The most interesting aspect of this album is whether, for Radiohead, a solo electronic Thom Yorke album will represent an exorcism, and a break with the recent past of similarly informed Radiohead albums. Simplistic perhaps, as the band are unlikely to regress back to simple guitar based rock, as is the wont of many. Regardless, the bands next step has never been more intriguing.
Interetsing though such questions are, we should not do disservice to The Eraser, which has endured as a fine album, worthy of commendation. To those who yearn for Bends era radiohead, look away, if indeed you're reading this at all, and for others, this is at many times Thom Yorkes most successful set of electronic songs.
The songs are more intimate than recent radiohead work, with Yorkes voice up front in the mix, and the songs are more tuneful and melodic than recent work. Opener The Eraser is jerky, yet anthemic, with a euphoric outro, with subsequent tracks like Analyse and Black Swan grooving inistently. While the middle section is less persuasive, the closing Harrowdown Hill and Cymbal Rush are extraordinary, sparse, building and beautiful in a unique way.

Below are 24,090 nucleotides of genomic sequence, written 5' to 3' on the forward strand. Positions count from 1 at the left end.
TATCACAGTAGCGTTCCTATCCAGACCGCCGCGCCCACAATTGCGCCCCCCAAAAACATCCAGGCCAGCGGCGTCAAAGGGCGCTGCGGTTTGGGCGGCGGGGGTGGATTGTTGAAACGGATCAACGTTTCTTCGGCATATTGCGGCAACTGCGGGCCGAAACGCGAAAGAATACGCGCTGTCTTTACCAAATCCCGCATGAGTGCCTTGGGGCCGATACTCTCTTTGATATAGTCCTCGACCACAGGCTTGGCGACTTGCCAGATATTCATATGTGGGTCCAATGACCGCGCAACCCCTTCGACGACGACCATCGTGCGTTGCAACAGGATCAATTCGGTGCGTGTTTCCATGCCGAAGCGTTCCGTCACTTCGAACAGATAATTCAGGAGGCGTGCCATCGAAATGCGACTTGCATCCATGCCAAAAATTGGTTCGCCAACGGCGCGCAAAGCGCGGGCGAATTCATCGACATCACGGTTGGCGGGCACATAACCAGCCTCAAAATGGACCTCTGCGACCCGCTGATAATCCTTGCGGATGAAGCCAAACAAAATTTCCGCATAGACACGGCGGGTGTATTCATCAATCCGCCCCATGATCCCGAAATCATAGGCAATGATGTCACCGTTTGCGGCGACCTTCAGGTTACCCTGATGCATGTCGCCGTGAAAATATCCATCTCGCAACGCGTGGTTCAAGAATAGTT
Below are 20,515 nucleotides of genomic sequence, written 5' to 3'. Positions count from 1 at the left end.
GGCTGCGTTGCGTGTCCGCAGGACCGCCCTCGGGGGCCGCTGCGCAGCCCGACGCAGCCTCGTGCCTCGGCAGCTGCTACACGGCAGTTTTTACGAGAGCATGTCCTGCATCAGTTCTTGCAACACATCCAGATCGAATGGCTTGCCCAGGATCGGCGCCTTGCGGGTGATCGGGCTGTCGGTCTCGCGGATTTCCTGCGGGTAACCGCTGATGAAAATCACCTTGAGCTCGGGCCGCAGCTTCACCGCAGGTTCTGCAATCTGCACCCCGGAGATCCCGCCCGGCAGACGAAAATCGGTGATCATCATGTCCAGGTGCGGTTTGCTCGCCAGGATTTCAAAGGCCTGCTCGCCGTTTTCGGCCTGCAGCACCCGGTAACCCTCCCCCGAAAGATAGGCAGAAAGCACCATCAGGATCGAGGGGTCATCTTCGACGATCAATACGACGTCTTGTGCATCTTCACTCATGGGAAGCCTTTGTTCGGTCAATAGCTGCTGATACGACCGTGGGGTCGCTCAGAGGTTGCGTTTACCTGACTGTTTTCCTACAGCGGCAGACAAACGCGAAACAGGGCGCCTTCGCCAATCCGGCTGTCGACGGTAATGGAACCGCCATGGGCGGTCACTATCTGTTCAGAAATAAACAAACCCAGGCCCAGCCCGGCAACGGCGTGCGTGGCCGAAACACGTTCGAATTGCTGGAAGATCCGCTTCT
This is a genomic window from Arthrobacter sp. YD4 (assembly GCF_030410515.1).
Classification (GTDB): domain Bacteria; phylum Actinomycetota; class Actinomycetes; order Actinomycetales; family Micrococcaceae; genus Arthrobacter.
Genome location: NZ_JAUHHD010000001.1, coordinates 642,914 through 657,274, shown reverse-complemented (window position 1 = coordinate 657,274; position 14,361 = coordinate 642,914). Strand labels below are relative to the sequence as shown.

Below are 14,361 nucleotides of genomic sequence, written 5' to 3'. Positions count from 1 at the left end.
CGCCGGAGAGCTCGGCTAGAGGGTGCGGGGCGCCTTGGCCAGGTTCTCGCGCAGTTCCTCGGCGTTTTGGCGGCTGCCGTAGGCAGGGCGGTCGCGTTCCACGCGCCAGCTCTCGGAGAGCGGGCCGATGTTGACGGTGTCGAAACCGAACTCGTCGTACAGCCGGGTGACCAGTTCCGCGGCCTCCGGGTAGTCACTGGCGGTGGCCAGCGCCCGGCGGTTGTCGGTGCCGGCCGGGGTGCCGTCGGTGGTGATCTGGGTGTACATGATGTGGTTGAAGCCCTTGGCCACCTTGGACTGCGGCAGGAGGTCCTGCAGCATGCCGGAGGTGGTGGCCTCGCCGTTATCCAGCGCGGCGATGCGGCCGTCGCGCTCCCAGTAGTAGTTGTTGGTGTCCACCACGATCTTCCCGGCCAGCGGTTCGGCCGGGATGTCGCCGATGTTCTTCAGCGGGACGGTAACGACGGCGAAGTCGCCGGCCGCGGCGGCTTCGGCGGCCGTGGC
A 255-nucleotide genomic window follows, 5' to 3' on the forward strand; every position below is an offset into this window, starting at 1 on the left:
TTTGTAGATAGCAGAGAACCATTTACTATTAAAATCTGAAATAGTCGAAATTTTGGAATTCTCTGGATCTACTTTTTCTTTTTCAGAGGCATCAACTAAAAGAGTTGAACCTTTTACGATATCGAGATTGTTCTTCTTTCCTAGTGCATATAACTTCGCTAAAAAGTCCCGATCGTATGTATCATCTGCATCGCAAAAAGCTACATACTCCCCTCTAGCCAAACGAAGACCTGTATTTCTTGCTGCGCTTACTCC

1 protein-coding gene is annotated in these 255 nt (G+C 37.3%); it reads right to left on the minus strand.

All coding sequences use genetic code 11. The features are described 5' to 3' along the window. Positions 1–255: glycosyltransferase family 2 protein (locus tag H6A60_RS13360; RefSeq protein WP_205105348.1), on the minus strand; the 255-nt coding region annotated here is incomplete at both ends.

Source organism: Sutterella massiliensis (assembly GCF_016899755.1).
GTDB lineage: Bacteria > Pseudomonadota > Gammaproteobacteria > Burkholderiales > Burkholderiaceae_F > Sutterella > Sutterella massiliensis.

It is this ability to fashion warmth ftom cold musical landscapes that marks out The Eraser as a strong piece of work, and Yorke as one of the pre-eminent musicians at work in the UK today.